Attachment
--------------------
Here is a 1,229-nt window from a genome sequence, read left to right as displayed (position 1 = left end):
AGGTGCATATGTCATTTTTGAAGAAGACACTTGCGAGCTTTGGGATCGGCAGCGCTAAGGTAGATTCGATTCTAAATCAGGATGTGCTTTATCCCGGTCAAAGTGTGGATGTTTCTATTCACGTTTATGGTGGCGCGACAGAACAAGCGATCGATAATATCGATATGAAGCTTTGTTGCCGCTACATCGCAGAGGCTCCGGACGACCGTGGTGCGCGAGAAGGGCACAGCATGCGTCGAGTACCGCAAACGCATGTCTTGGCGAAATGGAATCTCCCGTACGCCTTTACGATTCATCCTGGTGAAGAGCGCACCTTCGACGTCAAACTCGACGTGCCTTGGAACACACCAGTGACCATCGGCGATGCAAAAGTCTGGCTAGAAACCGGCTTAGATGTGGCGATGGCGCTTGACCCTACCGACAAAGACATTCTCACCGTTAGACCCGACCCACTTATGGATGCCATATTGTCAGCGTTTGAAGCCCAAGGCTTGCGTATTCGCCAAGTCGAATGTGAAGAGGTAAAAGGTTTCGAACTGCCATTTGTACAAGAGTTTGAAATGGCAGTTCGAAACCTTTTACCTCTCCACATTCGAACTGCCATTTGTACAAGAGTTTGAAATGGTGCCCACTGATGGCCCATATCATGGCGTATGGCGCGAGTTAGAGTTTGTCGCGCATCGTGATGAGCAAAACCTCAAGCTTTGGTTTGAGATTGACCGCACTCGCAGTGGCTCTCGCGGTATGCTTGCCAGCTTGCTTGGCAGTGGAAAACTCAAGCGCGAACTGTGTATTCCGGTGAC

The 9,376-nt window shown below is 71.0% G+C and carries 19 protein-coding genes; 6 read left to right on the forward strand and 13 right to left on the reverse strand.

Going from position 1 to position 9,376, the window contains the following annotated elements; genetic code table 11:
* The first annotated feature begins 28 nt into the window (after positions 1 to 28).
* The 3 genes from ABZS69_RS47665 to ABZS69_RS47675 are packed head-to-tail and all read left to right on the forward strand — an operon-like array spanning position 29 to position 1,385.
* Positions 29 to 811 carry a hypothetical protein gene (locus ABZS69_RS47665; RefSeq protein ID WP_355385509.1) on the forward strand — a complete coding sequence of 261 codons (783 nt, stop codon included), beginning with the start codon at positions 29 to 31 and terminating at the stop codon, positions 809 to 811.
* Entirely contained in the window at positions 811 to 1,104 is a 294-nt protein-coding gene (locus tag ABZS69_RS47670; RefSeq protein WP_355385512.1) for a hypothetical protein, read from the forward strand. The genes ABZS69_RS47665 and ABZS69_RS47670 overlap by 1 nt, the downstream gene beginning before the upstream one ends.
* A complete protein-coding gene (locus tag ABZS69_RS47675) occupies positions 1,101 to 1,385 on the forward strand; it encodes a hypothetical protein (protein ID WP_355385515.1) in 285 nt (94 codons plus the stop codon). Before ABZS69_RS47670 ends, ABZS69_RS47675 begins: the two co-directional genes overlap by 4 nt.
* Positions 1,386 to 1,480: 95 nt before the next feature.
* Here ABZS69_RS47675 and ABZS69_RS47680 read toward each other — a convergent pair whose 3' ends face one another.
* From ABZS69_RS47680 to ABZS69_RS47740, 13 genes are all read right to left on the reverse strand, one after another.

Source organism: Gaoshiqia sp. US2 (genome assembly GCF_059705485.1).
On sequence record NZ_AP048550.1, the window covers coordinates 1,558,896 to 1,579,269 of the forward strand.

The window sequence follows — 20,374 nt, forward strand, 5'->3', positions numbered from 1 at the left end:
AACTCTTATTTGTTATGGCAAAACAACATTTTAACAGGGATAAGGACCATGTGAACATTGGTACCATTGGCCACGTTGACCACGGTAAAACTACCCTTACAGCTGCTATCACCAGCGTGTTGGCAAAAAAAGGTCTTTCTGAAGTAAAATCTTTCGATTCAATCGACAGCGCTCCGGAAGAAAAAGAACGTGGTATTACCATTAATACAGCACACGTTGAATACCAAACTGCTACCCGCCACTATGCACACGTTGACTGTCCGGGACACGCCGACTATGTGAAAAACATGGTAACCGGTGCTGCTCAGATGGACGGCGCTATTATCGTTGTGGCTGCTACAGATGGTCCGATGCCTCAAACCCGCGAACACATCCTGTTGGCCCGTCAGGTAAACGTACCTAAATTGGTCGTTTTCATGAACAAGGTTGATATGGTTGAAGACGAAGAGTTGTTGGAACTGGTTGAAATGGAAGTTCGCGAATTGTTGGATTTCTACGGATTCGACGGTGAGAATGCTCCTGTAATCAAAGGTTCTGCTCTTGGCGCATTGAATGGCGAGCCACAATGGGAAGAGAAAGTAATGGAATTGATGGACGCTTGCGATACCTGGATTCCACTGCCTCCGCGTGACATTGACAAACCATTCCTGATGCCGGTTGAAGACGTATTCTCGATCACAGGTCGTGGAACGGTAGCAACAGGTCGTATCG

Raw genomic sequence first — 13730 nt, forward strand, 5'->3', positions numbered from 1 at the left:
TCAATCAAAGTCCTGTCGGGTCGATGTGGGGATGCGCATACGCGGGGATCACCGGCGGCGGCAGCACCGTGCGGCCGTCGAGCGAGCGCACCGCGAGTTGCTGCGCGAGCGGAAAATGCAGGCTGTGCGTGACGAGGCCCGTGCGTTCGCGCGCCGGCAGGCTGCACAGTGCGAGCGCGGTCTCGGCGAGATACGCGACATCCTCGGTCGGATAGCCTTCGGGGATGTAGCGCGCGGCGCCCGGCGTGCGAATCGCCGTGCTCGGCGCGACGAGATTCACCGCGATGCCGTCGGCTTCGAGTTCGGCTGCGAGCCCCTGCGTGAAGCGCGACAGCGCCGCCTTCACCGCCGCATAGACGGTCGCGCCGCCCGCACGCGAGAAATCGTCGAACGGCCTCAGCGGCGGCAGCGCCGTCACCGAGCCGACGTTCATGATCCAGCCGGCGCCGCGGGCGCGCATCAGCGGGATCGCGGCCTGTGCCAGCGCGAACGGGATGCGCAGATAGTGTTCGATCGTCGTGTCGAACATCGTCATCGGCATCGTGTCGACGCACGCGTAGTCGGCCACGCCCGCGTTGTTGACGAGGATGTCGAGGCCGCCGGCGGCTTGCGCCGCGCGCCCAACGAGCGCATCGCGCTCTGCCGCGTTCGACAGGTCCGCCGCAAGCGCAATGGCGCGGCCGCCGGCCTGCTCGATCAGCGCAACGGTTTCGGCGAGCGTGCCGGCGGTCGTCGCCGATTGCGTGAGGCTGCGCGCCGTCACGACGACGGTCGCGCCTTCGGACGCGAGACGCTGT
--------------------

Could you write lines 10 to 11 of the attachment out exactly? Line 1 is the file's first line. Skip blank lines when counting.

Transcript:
* Positions 1,386 to 1,480: 95 nt before the next feature.
* Here ABZS69_RS47675 and ABZS69_RS47680 read toward each other — a convergent pair whose 3' ends face one another.